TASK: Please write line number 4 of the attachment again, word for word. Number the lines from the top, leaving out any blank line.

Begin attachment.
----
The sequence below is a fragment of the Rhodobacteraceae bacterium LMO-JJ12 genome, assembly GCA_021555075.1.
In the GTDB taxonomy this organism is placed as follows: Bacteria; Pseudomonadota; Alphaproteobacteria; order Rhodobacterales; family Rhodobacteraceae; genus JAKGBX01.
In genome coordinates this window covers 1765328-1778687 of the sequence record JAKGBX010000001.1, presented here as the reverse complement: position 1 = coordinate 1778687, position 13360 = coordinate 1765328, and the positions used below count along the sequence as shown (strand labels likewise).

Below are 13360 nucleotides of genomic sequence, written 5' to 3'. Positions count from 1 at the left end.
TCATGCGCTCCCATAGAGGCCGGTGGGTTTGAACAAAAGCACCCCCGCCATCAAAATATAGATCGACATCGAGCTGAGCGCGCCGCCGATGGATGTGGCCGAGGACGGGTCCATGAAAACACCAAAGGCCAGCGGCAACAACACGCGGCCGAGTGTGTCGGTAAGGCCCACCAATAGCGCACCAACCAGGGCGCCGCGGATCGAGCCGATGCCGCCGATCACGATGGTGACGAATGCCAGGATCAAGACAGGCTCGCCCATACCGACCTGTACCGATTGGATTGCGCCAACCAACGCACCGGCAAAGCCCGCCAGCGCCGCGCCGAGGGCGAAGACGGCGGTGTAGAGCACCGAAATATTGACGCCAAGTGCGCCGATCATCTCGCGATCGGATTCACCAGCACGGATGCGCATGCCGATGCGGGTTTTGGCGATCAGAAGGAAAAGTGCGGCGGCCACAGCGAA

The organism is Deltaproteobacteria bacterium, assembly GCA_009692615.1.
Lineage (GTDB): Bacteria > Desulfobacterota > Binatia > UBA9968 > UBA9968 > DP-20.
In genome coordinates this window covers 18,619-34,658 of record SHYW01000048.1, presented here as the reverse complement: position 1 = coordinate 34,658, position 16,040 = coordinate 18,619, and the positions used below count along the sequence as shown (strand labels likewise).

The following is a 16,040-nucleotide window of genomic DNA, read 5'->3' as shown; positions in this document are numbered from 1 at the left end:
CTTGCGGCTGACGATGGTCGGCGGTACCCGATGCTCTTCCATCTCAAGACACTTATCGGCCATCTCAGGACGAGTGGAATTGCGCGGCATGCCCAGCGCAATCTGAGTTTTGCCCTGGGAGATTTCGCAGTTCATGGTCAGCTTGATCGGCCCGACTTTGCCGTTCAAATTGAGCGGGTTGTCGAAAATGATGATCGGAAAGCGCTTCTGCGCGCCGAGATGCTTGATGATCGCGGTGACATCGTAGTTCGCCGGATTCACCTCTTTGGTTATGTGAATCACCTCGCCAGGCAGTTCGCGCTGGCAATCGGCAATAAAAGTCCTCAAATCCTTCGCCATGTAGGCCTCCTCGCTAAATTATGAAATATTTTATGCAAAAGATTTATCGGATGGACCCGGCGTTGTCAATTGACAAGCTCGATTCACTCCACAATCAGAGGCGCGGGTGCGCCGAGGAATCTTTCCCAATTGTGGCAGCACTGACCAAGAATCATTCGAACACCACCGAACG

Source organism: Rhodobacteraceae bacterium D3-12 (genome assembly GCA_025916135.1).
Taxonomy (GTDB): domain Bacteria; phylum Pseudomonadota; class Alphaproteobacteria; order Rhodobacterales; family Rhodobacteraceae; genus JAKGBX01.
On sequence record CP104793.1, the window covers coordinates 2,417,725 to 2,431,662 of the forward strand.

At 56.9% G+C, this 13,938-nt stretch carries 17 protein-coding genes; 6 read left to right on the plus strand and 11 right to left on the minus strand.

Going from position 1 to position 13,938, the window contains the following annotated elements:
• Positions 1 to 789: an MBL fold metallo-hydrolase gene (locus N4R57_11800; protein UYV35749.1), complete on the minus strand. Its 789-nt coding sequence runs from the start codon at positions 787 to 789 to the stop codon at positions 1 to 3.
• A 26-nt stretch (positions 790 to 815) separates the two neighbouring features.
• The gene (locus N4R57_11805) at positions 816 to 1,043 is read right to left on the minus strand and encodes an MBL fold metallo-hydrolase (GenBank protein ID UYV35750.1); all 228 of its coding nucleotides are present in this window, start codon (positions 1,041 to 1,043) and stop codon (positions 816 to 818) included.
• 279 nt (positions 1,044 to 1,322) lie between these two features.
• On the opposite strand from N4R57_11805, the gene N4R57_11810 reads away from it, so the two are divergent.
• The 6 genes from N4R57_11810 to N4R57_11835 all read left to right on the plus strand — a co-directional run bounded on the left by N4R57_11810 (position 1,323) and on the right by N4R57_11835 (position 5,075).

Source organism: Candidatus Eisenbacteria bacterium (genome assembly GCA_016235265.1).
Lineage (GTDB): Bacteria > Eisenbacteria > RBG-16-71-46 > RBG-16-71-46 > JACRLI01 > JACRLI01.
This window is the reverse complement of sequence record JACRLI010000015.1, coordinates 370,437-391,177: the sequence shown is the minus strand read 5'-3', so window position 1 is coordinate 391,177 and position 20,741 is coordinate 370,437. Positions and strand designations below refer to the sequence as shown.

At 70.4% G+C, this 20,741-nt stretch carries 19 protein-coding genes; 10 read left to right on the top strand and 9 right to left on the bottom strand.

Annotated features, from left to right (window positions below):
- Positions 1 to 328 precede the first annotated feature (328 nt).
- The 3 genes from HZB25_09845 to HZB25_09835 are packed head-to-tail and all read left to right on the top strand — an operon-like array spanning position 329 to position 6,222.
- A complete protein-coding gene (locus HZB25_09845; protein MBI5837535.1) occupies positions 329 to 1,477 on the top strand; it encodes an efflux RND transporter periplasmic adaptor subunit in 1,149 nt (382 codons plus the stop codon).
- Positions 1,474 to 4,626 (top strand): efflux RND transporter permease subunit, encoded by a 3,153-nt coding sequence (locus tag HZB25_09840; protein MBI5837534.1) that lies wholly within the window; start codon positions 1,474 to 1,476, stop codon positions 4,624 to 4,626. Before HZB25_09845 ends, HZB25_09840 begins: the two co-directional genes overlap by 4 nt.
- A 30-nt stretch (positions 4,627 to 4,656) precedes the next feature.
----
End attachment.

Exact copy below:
Below are 13360 nucleotides of genomic sequence, written 5' to 3'. Positions count from 1 at the left end.